“Don’t lose weight,” the mother told the daughter. “When you lose, I gain.”
She said it as a joke—but serious—but a joke.
The daughter, though, she knew. She spent her teenage years chunky blimpy rolypoly cheesehog lardass buffalo. Teenagers are cruel but not as cruel as a mother who just narrows her eyes.
The mother was a self-proclaimed milf. She delighted in passing her fat jeans on to the daughter.
When the mother was diagnosed anorexic and the doctor spoke to the daughter using obesity and coffin in the same sentence, the daughter took up running. She pushed herself through space for her mother.
For the rest of her life, she’d find it hard to do anything for herself first.
The daughter gained the freshman fifteen her first year of university. The mother lost the same amount, and that’s when she got wise. She’d slice big slabs of butter into the daughter’s food while steaming vegetables for herself. “It’s so unfair,” she grumbled while staring at the daughter’s stomach in between sad attempts to flirt with the daughter’s boyfriends.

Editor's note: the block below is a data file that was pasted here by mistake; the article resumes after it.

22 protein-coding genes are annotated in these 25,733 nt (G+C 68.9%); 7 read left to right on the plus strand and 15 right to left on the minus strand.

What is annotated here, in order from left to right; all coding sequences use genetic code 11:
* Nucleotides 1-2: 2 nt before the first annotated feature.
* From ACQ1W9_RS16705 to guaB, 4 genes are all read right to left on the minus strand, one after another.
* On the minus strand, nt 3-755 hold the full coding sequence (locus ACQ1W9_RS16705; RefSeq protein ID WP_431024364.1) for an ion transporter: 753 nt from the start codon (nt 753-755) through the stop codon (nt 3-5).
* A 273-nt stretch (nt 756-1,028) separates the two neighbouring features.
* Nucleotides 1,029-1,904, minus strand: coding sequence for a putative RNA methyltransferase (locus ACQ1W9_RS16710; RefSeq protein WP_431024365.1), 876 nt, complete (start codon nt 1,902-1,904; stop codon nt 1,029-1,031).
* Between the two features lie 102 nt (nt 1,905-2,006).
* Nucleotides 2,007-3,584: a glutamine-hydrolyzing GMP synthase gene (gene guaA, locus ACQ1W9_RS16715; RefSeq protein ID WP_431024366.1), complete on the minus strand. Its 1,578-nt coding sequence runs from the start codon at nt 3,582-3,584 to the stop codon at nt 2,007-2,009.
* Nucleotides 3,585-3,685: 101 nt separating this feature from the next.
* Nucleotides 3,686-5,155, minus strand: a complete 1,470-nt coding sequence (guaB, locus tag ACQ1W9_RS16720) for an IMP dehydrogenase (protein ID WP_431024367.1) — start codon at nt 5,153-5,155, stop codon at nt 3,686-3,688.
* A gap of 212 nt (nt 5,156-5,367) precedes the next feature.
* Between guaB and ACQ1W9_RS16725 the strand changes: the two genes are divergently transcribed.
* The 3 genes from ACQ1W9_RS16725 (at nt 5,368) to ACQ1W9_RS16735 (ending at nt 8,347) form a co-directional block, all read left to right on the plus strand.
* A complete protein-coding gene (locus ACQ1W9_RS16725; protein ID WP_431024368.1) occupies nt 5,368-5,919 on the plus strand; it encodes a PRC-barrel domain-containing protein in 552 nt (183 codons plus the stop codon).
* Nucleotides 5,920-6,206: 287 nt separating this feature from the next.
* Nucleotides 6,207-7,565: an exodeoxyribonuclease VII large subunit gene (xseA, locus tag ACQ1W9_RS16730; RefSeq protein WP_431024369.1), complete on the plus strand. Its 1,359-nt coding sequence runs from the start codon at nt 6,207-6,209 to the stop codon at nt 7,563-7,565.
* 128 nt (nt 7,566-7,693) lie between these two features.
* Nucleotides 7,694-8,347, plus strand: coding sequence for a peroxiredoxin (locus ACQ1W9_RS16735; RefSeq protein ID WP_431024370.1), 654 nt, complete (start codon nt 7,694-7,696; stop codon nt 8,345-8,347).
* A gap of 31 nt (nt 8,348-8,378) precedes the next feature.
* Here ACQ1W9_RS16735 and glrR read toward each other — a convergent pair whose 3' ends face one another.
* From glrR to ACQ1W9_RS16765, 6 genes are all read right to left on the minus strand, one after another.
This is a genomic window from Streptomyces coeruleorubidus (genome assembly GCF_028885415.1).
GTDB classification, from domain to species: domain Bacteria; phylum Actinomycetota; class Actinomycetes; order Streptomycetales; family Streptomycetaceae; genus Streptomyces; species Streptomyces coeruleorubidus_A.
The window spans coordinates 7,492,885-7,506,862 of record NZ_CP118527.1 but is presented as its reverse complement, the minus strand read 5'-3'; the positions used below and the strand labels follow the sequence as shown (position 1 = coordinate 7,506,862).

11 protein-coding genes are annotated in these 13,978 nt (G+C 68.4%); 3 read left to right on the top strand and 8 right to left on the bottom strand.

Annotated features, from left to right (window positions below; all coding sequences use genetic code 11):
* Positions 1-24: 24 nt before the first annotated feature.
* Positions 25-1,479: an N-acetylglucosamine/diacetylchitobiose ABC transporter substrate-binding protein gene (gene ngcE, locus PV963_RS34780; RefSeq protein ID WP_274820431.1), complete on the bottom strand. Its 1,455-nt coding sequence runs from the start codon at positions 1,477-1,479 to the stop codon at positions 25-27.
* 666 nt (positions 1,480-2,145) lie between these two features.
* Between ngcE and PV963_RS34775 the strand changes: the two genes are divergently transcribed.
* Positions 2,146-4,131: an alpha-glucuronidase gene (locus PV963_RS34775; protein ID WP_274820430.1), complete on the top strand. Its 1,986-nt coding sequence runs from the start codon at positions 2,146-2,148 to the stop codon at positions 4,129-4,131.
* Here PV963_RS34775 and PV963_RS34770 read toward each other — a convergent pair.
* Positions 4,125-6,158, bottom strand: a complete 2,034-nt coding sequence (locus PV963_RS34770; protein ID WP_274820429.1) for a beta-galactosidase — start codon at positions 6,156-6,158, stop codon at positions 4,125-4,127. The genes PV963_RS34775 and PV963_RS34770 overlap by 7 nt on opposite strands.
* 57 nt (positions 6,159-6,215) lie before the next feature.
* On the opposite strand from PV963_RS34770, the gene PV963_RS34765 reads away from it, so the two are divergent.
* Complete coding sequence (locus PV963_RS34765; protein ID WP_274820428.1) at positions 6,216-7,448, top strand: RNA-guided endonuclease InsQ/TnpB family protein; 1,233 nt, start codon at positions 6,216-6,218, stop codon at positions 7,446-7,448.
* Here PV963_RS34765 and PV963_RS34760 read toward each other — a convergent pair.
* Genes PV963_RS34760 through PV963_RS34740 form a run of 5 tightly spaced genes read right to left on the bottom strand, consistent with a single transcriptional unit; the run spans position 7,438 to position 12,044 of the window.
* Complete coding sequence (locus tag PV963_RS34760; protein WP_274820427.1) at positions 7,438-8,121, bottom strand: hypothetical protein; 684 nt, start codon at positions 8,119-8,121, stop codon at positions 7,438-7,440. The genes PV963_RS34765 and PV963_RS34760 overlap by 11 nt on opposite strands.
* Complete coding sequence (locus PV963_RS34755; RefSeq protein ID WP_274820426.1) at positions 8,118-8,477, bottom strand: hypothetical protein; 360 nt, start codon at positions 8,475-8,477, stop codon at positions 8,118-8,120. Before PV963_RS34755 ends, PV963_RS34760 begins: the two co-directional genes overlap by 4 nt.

The daughter moved away and stayed the same size Small for many years, both to keep her mother safe and to spite her.
One day, the mother called.
“Thank you,” she said.
The daughter had never heard her say that. That’s when she realized she’d missed a period.
The second trimester, the mother called again: “You’re the best daughter.”
The third trimester, the daughter didn’t hear from her at all.
The same day the daughter’s daughter came screaming into the world, the mother called a final time.
“Goodbye,” she said and hung up the phone.
About the Author: Emi Benn’s fiction has appeared in Jellyfish Review, Joyland, Monkeybicycle, and other places. She lives in Hamilton, Ontario.